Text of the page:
Alcohol Use and Social Interactions among Adolescents Do peer-effects exist within and/or between the majority population and immigrants?
AbstractAre adolescents who attend schools with a high level of alcohol use more likely to use alcohol themselves? This paper analyzes peer-effects in adolescent alcohol use based on a survey of 13,337 adolescents in Sweden in 2005. The empirical analysis uses multi-level logistic model to handle non-observable heterogeneity between the schools and the results show that attending a school with a high level of alcohol use is a strong predictor of alcohol use for the individual. However, a positive association is only seen within Swedes and within non-Swedes (1st and 2nd generation immigrants). Between Swedes and non-Swedes there is actually a negative association, i.e. if many Swedes drink in a certain school, alcohol use among non-Swedes is lower (and vice-versa). An exception to these results are schools with a very low share of non-Swedish adolescents, where non-Swedes alcohol use also is positively associated with Swedish peers’ alcohol use.
Download InfoTo our knowledge, this item is not available for download. To find whether it is available, there are three options:
1. Check below under "Related research" whether another version of this item is available online.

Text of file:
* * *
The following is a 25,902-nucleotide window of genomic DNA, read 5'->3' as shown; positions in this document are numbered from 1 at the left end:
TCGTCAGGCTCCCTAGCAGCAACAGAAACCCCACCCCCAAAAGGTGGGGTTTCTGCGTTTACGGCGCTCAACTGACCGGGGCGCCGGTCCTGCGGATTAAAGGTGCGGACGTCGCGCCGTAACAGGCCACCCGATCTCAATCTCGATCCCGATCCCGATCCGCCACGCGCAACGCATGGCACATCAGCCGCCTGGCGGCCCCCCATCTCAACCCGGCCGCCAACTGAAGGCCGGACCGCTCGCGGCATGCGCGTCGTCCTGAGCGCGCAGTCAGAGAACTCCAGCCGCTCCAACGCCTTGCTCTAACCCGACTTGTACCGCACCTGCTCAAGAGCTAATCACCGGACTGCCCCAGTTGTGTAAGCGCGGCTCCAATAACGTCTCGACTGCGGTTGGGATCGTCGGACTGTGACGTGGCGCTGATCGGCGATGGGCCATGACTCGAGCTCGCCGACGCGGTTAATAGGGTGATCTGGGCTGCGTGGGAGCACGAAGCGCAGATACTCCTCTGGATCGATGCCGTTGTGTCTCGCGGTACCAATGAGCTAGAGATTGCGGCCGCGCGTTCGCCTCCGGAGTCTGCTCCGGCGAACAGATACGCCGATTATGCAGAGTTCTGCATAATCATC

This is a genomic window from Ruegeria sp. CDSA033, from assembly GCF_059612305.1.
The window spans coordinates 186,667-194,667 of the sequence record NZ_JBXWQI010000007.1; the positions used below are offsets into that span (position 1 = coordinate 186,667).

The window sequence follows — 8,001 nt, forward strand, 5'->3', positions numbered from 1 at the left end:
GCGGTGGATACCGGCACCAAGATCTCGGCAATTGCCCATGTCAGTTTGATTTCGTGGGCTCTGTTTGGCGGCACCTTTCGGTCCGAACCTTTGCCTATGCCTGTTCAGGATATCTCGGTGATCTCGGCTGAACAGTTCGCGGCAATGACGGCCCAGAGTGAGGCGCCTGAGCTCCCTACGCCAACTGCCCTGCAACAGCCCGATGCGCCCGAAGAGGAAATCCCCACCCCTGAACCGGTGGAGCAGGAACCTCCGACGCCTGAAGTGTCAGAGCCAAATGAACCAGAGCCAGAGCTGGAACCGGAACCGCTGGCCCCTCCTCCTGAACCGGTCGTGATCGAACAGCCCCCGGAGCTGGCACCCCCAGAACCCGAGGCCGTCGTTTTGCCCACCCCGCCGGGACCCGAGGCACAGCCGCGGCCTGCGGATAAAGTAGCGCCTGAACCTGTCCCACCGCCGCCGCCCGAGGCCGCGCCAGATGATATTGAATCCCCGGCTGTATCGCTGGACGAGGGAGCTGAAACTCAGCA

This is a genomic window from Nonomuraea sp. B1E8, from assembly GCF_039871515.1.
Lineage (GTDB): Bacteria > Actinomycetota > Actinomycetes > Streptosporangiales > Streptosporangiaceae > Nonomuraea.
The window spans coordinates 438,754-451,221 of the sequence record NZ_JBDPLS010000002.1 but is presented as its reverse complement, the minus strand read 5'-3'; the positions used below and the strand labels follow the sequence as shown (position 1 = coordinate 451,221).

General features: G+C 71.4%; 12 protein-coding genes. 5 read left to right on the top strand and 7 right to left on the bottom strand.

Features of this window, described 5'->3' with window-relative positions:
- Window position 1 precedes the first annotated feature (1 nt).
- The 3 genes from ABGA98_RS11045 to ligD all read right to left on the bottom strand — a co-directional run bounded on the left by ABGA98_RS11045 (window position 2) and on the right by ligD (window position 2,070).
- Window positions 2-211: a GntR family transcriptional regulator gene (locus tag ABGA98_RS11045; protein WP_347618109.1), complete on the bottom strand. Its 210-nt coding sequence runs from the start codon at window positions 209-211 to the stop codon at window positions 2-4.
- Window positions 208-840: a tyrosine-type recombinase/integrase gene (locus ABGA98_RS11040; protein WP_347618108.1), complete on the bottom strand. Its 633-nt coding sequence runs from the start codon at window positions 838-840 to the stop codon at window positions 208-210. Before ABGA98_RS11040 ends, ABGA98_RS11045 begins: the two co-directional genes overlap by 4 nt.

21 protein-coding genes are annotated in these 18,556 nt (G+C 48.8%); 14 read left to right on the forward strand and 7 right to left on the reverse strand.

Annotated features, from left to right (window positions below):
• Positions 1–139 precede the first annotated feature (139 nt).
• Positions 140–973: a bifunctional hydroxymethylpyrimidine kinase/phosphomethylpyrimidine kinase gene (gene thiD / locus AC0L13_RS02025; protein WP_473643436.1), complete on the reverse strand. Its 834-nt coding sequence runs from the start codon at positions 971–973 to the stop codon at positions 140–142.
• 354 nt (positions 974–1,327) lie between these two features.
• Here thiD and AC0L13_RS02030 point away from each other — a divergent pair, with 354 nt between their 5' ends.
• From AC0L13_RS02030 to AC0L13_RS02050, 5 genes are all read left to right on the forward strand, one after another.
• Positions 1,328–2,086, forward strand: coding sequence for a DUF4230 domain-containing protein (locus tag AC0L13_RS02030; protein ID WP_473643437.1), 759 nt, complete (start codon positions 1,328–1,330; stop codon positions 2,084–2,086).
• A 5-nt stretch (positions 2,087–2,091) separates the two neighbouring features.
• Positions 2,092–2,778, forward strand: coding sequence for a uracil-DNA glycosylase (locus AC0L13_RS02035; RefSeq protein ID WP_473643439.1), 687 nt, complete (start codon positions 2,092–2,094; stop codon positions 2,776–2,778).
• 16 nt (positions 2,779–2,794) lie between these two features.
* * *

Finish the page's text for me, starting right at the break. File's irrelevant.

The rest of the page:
2. Check on the provider's web page whether it is in fact available.
3. Perform a search for a similarly titled item that would be available.
Bibliographic InfoPaper provided by Örebro University, School of Business in its series Working Papers with number 2009:7.
Length: 22 pages
Date of creation: 13 May 2009
Date of revision:
Publication status: Published in Social Science & Medicine , 2010, pages 1858-1864.
Contact details of provider:
Postal: Örebro University School of Business, SE - 701 82 ÖREBRO, Sweden
Phone: 019-30 30 00
Fax: 019-33 25 46
Web page: http://www.oru.se/Institutioner/Handelshogskolan-vid-Orebro-universitet/
More information through EDIRC
Alcohol use; Adolescents; Peer-effects; Immigrants; Sweden;
Find related papers by JEL classification:
- D10 - Microeconomics - - Household Behavior - - - General
- I12 - Health, Education, and Welfare - - Health - - - Health Production
This paper has been announced in the following NEP Reports:
- NEP-ALL-2009-05-23 (All new papers)
- NEP-HEA-2009-05-23 (Health Economics)
- NEP-MIG-2009-05-23 (Economics of Human Migration)
- NEP-SOC-2009-05-23 (Social Norms & Social Capital)
- NEP-URE-2009-05-23 (Urban & Real Estate Economics)
You can help add them by filling out this form.
reading list or among the top items on IDEAS.Access and download statisticsgeneral information about how to correct material in RePEc.
For technical questions regarding this item, or to correct its authors, title, abstract, bibliographic or download information, contact: ().
If references are entirely missing, you can add them using this form.